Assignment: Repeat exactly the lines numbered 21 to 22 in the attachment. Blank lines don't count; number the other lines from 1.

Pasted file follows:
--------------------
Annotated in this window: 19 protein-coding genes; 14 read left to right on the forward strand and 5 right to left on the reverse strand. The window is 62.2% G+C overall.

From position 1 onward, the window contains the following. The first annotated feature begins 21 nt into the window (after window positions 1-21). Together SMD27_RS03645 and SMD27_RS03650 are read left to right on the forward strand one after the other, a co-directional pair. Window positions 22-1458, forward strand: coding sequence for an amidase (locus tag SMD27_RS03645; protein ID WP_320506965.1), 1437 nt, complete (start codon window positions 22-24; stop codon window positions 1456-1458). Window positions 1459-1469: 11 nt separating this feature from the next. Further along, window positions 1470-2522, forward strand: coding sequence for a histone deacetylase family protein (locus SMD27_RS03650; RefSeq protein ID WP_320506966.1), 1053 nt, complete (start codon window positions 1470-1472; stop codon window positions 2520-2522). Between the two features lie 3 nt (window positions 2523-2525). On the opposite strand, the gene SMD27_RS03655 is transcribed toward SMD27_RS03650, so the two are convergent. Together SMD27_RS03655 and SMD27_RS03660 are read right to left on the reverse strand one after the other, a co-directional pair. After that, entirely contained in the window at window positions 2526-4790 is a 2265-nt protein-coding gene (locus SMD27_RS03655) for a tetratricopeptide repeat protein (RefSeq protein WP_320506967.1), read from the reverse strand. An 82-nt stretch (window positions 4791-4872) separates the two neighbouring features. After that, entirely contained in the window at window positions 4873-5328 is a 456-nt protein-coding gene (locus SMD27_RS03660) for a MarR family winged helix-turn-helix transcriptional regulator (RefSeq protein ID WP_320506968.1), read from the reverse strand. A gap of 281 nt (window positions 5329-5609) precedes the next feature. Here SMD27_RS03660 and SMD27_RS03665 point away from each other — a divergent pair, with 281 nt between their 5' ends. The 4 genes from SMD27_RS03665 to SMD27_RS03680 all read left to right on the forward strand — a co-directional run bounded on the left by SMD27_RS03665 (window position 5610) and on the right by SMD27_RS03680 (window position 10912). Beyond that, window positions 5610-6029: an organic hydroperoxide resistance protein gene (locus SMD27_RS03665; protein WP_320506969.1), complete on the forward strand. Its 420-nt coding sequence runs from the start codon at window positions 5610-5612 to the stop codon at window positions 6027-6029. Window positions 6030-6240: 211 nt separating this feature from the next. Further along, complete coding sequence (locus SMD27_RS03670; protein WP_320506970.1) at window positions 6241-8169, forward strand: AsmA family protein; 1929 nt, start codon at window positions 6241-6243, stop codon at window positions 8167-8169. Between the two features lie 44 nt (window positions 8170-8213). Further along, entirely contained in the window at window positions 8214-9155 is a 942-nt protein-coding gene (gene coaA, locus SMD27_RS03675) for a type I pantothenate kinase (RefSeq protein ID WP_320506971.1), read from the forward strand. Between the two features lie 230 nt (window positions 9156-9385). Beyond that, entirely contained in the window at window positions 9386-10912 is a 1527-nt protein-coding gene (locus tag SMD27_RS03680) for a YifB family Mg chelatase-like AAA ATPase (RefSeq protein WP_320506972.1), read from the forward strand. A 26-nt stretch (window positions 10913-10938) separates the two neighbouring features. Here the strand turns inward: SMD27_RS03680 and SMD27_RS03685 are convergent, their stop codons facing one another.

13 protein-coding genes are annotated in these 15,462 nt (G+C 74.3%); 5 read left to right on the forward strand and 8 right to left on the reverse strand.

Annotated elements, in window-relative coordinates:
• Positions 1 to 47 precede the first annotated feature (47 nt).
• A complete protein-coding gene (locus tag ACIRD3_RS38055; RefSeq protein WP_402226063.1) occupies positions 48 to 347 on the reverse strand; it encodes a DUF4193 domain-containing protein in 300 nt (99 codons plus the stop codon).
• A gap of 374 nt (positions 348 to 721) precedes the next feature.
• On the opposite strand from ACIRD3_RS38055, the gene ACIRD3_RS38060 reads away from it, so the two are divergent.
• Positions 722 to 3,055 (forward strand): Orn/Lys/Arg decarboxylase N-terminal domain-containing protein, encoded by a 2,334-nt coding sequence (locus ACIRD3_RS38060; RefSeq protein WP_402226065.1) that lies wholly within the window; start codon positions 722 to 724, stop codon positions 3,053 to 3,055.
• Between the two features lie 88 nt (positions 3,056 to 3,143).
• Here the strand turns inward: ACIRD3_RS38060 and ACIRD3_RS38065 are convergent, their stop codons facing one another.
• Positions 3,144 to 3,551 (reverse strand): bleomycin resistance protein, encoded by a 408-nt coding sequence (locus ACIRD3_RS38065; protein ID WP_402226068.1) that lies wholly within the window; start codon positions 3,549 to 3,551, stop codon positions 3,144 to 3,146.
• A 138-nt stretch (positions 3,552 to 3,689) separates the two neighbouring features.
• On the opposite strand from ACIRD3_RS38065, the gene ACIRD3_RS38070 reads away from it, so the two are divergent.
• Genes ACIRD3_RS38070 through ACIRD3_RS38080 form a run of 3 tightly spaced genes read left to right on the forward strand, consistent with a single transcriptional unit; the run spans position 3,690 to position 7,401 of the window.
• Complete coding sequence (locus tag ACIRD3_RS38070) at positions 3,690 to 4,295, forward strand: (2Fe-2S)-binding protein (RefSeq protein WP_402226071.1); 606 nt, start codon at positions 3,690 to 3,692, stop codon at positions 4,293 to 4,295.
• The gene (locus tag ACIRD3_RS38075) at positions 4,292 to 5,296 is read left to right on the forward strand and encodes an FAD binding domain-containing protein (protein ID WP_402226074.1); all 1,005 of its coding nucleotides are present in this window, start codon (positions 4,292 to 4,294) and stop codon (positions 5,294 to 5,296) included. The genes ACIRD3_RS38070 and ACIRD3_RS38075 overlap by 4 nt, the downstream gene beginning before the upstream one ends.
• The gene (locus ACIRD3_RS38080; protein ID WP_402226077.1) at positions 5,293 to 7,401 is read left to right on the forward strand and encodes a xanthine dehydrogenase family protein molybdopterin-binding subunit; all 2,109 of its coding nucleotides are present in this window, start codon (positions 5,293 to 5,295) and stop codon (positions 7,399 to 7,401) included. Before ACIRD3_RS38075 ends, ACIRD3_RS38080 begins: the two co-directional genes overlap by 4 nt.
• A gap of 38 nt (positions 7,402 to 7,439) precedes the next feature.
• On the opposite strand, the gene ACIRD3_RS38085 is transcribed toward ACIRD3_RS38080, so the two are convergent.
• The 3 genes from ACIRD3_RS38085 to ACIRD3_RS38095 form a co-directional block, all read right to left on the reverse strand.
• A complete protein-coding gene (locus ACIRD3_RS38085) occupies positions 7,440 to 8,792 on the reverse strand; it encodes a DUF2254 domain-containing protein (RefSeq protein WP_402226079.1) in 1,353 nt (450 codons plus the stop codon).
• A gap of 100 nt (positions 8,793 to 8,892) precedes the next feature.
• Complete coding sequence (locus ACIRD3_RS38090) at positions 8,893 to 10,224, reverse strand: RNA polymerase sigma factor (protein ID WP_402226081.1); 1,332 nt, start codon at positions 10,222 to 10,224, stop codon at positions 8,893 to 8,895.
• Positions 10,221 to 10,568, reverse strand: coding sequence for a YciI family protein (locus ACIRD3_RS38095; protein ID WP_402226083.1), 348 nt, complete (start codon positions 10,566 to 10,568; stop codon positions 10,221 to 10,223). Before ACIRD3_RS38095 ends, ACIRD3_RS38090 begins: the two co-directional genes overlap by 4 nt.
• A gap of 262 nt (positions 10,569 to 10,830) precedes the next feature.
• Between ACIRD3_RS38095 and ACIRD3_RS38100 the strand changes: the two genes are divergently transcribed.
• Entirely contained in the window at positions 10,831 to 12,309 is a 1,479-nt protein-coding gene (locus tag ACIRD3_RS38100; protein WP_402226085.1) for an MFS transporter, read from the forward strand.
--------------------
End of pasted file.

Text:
• The 3 genes from ACIRD3_RS38085 to ACIRD3_RS38095 form a co-directional block, all read right to left on the reverse strand.
• A complete protein-coding gene (locus ACIRD3_RS38085) occupies positions 7,440 to 8,792 on the reverse strand; it encodes a DUF2254 domain-containing protein (RefSeq protein WP_402226079.1) in 1,353 nt (450 codons plus the stop codon).